The possibility of tunnelling in a vertical direction was now apparent. I could easily hew off the rush matting and then deal with the box as I had done with the others.
Of course, I thought no longer of taking the roundabout way by the right or the left; but at once changed my intention, and determined to travel upward.
I need hardly describe how I made my entry into this mat-covered box. Suffice it to say, that I began by cutting one of the lid boards of the empty cloth-case, and then drawing it downwards till I pulled it out. The open space by the side of the ship proved an advantage to me while making the cross-section, as it allowed me to ply my blade freely through the planks.
Having succeeded with one board, I was enabled to detach another without any more hewing; and this gave me enough space to work on the bottom of the covered case.
By dint of cutting and tearing I soon got the rushes out of the way, and then the wood was revealed to my touch; and by this delicate sense I perceived that, like the others, it was a case of common deal.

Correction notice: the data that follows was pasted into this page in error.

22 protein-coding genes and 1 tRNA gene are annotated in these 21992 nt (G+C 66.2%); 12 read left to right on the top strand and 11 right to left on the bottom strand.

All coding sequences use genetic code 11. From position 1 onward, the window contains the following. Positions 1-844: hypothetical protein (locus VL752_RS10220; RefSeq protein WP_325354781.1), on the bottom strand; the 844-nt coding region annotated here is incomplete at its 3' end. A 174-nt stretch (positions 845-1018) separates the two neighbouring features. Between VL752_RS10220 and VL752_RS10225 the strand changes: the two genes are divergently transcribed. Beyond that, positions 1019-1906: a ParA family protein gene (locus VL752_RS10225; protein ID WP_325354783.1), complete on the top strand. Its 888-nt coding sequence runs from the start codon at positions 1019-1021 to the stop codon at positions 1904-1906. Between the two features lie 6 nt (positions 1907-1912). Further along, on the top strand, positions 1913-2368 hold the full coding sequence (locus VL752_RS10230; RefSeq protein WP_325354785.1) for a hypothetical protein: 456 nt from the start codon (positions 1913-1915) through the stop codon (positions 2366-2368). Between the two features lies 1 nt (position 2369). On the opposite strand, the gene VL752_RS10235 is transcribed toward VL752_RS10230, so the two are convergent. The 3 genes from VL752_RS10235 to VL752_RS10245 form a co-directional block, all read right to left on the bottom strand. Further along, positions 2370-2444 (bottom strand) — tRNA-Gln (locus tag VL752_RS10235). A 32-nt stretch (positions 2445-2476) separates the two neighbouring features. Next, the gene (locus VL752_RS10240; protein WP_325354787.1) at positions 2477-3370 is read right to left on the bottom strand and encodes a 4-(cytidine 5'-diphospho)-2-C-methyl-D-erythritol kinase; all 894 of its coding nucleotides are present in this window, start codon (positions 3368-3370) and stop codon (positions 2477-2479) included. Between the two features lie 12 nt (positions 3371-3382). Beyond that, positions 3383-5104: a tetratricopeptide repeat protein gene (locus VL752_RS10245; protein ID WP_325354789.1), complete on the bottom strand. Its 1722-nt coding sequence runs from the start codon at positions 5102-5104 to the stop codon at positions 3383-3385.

I only rested a moment before beginning my attack upon it. As it lay twelve inches from the timbers of the ship, one of its angles was quite within my reach; and on running my hand along it, I could feel the heads of the nails, that did not appear to be either numerous or very firmly driven. This gave me satisfaction, and still more was I rejoiced to find that there was no hooping upon it. I should, perhaps, be enabled to prise off one of the boards, and this would save me the long, wearisome task of cutting it crossways.